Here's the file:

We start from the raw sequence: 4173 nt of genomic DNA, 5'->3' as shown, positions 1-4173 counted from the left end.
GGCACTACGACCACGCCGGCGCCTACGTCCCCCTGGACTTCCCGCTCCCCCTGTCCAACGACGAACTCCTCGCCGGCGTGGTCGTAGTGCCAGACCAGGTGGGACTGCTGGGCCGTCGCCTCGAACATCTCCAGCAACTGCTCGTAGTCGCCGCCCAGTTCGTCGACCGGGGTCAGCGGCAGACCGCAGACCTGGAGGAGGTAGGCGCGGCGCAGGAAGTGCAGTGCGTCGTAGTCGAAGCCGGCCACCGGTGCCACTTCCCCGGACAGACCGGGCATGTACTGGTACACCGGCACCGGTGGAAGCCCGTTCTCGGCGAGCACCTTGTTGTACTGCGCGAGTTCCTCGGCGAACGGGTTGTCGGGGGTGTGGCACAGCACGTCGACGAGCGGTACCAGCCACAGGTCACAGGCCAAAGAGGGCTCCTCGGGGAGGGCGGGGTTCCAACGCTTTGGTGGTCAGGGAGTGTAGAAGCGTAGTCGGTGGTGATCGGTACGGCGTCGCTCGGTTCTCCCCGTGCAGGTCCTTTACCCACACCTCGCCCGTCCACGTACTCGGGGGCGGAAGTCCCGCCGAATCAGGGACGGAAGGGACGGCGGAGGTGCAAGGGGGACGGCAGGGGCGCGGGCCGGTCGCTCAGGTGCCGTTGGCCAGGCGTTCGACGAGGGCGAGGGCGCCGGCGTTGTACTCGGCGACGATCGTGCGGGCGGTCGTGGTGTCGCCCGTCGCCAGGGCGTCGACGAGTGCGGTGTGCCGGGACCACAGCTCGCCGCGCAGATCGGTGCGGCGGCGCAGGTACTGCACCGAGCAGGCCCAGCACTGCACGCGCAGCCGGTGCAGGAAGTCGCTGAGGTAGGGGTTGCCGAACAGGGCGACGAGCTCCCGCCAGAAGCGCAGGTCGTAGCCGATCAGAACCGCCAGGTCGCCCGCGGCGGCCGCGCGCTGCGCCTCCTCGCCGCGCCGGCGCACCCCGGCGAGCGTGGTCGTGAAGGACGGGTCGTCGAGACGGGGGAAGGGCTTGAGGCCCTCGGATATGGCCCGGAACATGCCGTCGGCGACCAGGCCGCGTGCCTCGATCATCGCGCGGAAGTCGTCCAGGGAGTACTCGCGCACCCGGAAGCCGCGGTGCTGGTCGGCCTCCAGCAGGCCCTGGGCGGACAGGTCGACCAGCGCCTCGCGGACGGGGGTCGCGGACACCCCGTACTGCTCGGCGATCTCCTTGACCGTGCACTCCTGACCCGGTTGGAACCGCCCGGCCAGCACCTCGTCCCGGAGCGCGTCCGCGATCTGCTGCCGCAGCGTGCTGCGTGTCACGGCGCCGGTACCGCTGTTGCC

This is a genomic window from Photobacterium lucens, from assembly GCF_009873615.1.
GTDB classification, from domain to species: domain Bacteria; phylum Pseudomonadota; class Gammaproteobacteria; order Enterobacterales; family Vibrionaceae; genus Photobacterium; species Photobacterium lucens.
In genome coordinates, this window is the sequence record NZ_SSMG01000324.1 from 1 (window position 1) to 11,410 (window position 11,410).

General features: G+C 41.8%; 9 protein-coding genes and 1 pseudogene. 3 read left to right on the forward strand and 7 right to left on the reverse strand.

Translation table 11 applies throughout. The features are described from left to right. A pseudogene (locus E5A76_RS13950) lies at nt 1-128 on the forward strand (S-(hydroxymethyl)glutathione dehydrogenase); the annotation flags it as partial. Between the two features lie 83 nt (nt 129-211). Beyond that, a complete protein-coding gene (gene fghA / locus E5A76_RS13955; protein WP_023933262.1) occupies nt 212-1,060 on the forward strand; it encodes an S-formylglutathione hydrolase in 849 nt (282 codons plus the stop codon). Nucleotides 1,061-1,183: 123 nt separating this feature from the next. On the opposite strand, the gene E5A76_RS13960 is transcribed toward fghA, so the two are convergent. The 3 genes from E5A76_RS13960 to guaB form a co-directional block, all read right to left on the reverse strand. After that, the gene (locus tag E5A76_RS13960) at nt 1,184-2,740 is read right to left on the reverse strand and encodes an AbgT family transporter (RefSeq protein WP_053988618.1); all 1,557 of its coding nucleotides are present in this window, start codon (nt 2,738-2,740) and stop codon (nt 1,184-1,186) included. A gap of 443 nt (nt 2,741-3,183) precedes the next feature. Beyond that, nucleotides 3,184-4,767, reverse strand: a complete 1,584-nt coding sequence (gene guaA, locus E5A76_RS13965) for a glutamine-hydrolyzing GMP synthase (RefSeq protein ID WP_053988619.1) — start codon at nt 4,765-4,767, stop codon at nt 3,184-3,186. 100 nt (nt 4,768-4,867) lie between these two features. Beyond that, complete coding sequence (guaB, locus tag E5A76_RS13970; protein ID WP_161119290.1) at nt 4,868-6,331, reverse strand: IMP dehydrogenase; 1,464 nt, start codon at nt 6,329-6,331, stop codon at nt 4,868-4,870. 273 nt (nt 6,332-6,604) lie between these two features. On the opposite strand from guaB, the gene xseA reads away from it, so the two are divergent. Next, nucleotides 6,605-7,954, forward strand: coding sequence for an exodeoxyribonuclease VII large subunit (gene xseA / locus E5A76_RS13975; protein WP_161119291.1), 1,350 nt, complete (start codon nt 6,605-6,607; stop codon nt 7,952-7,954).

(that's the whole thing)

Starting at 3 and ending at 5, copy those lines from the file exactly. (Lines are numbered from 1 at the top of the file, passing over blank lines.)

This is a genomic window from Photobacterium lucens, from assembly GCF_009873615.1.
GTDB classification, from domain to species: domain Bacteria; phylum Pseudomonadota; class Gammaproteobacteria; order Enterobacterales; family Vibrionaceae; genus Photobacterium; species Photobacterium lucens.
In genome coordinates, this window is the sequence record NZ_SSMG01000324.1 from 1 (window position 1) to 11,410 (window position 11,410).